The new tram, owned by Nottingham Express Transit (NET) is now part of the city’s tram network and was unveiled at 11.30am by Norma Gregory, historian and Nottingham-based entrepreneur, before the start of Tuntum Housing Association’s annual Nottingham Caribbean Carnival on the Forest Recreation Ground, Hyson Green, Nottingham.

George Africanus is the latest in an honourable line of Nottingham notables, and the first person of African heritage to have a tram named after him. More significant Notts characters and local heroes such as Robin Hood, boxing champion Carl Froch, Nottingham Forest football coach Brian Clough, Olympic ice dancers Torvill and Dean, Sir Jessie Boot, founder of global Boots Pharmacy and Salvation Army leader, William Booth also have NET trams named in their honour.

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It’s My Story! Big Lottery Fund community media project hailed a triumph

It’s My Story! community media event, funded by the Big Lottery Fund (BLF) was held at Antenna Media Centre, Nottingham, on Thursday 5th February 2015 and a triumph thanks to the valuable contributions and reflections from our media experts: Kevin Brown, ‘Talk Back Show’ radio presenter Kemet FM, Geeta Pendse, BBC East Midlands Today and Alexander Britton, Political Editor, Nottingham Post.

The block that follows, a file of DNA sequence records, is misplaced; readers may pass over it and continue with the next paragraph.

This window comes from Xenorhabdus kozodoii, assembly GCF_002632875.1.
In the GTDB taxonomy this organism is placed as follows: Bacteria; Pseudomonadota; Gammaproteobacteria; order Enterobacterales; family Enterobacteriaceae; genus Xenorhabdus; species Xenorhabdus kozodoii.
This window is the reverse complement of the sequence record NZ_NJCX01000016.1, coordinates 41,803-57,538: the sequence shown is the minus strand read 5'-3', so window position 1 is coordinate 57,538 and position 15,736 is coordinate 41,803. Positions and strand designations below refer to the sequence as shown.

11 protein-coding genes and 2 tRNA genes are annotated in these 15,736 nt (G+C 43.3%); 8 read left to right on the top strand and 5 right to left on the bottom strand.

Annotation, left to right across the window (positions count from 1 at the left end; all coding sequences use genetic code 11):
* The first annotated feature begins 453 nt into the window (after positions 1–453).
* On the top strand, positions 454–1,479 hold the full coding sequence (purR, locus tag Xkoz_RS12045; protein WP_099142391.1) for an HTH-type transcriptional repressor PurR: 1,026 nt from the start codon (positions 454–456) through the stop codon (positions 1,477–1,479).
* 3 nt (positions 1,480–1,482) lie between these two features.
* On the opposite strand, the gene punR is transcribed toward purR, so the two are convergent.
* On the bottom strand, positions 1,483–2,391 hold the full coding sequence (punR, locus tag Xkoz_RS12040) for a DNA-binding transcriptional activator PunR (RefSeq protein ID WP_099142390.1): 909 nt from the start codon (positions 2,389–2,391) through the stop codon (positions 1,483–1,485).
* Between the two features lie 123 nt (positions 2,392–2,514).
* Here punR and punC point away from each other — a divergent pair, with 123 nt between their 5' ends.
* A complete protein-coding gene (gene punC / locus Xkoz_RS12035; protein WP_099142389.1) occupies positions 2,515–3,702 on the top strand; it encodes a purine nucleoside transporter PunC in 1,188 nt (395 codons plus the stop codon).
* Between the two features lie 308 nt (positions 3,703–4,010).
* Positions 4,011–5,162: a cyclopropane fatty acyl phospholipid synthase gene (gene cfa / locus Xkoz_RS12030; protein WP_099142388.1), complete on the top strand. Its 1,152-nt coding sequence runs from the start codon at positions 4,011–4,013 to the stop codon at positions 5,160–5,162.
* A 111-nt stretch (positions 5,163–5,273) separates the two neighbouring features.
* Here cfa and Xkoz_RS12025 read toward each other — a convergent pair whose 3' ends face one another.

The multitude of fascinating and informed questions from the audience and media trainees participating in the It’s My Story! community media project, hosted by Norma Gregory Director of the Nottingham News Centre CIC and project coordinator, led to well informed responses and reflections from the panellists.

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Jamaicans in Nottingham: Narratives and Reflections launch 2015

Jamaicans in Nottingham: Narratives and Reflections by Hansib Publications (2015) and Nottingham News Centre is a unique collection of personal and reflective interviews and articles that presents narratives of ‘life in Nottingham’, from individuals of Jamaican heritage, who have contributed to the spirit and life of the city and its surrounding areas from the 1940’s to the present day.

Norma Gregory, historian and author, strives to capture through diligent interviews, research and images, the ‘voices’ and narratives of many Jamaicans moving from their ‘island in the sun’ to live and work in Nottingham, after the devastation caused by Word War I & II. The book also includes interviews from first generation, British born Jamaicans, who continue to strive for the highest levels in professional and social standing, thus continuing to pass the baton of resilience and motivation created by many Jamaicans interviewed in this book, to the younger generations.